"My position in the team has changed very obviously, but my commitment to the team effort is undimmed," Michael Moore says.
The Lib Dem MP was unexpectedly fired as Scottish secretary by Nick Clegg in October, the only cabinet level casualty of a mid-rank ministerial reshuffle. "I was disappointed to be reshuffled," Moore admits. "And nobody who is ever reshuffled quite accepts why that was done."
Speaking to The Huffington Post UK, Moore says he "respected Nick's right to make the decision" and that "Alistair is a long time friend of mine, and someone whose abilities I admire".
Alistair is Alistair Carmichael. Moore's replacement as the voice of the Westminster government in the Scottish anti-independence campaign. It has been said that Clegg made the switch in order to bring a more combative style to the fight against the SNP. "We are different styles," Moore concedes. "But Alistair's getting stuck into the role and he will be a great success."
And he is not about to try and distance himself from the current cabinet. "I'm not suddenly going to find my conscience now I'm no longer in government," he says. "So yeah, tough decisions along the way, but I'm not going to resile from decisions I took when I was a minister."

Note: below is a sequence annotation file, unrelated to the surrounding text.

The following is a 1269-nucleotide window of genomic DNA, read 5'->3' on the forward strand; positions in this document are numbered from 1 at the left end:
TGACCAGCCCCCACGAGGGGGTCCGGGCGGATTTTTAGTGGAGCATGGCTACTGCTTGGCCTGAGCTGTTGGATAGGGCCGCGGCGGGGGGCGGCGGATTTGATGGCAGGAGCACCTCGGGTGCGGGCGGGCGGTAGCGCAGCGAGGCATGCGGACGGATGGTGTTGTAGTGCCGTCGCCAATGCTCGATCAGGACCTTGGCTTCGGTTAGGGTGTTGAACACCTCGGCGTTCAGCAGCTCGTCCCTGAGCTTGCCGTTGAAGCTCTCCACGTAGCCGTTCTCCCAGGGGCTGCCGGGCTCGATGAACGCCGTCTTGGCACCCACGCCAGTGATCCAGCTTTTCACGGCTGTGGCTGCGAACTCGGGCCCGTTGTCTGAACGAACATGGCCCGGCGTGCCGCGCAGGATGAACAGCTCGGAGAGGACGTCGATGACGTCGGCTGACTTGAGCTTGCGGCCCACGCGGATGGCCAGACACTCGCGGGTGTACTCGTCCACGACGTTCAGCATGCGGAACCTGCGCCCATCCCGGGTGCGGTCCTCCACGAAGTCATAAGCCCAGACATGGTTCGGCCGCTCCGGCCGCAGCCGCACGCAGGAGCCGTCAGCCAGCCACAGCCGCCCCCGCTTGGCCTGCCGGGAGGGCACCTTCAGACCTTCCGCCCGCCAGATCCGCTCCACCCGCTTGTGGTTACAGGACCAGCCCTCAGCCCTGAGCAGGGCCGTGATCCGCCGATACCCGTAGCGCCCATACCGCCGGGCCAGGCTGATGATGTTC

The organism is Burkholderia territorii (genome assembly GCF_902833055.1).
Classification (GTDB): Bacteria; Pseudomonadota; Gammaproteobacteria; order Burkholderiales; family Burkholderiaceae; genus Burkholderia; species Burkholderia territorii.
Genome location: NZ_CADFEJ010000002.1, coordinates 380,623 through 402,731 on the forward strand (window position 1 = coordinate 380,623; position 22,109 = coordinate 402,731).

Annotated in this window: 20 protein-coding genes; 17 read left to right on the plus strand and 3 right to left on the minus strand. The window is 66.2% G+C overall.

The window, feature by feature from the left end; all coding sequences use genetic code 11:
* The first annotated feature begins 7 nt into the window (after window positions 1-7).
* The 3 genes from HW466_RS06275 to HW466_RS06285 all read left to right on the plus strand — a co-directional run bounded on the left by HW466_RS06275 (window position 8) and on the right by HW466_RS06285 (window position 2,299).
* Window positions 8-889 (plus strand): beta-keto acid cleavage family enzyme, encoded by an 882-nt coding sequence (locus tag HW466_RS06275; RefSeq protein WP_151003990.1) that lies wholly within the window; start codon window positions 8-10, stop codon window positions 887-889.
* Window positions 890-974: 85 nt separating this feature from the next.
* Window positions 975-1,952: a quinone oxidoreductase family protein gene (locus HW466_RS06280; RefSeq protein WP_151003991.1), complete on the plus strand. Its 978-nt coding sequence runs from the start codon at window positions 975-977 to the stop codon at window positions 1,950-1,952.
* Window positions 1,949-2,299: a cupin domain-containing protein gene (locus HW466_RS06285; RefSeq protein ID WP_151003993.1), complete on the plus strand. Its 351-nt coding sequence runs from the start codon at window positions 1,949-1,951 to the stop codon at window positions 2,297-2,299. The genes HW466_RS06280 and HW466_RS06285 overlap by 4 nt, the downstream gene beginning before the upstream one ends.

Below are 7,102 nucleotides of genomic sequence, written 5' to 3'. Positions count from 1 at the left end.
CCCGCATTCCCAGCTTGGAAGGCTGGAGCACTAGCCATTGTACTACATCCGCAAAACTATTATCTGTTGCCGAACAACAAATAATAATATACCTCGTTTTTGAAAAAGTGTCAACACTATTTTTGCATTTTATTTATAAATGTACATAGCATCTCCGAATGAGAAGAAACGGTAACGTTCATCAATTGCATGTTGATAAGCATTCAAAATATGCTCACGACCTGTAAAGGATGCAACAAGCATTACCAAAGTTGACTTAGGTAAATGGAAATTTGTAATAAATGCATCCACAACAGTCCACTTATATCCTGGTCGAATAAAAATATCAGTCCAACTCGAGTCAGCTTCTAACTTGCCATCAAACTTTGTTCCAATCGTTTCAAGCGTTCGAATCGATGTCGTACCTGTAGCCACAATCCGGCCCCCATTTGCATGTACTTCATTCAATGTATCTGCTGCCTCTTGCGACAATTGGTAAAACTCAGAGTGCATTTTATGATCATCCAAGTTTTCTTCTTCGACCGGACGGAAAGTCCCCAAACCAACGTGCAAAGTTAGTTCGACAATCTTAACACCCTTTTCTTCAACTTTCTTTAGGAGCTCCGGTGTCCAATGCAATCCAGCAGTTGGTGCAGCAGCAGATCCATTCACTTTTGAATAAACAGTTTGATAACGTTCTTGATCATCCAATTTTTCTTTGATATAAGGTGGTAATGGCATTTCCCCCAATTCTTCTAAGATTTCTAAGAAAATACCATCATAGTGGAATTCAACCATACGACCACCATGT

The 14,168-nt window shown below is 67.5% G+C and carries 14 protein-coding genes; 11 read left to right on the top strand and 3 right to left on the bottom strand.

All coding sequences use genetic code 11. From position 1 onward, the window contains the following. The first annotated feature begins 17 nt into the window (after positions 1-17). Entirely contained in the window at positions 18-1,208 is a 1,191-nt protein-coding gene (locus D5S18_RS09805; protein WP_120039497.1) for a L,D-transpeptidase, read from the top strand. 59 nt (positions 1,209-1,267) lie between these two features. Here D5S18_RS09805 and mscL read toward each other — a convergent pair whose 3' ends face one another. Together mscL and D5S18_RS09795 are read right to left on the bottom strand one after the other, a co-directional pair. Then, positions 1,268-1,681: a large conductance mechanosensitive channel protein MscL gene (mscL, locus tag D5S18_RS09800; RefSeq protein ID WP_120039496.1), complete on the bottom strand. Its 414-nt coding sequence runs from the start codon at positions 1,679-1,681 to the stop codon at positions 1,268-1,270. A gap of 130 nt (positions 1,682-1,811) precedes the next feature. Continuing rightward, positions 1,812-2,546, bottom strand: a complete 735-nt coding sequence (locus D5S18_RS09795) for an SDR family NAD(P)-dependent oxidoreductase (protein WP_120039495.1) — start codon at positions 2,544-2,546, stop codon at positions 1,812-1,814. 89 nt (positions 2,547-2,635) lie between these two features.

The other big figure in the pro-union campaign is the other Alistair, Alistair Darling, who heads the Better Together campaign. The former Labour chancellor was the subject of a whispering campaign last week, accused by "senior Tory sources" in the Financial Times of being "comatose" in his battle with the charismatic Alex Salmond.
It is a charge Moore quickly shoots down. He says the attack on Darling was made by operatives in No.10 "who weren't brave enough" to put their names to the criticism. "I think Alistair Darling is doing a first class job as leader of Better Together. There may be one or two out of touch people inside the Downing Street machine who are grumbling, but that’s not what's happening in Scotland."
"It's annoying and irritating. I know what will happen, the cat will get the blame. This happens in politics. It happened in the previous government as well, rather famously. It's not the first time Downing Street has briefed against Alistair Darling. He's got broad shoulders and will laugh it off."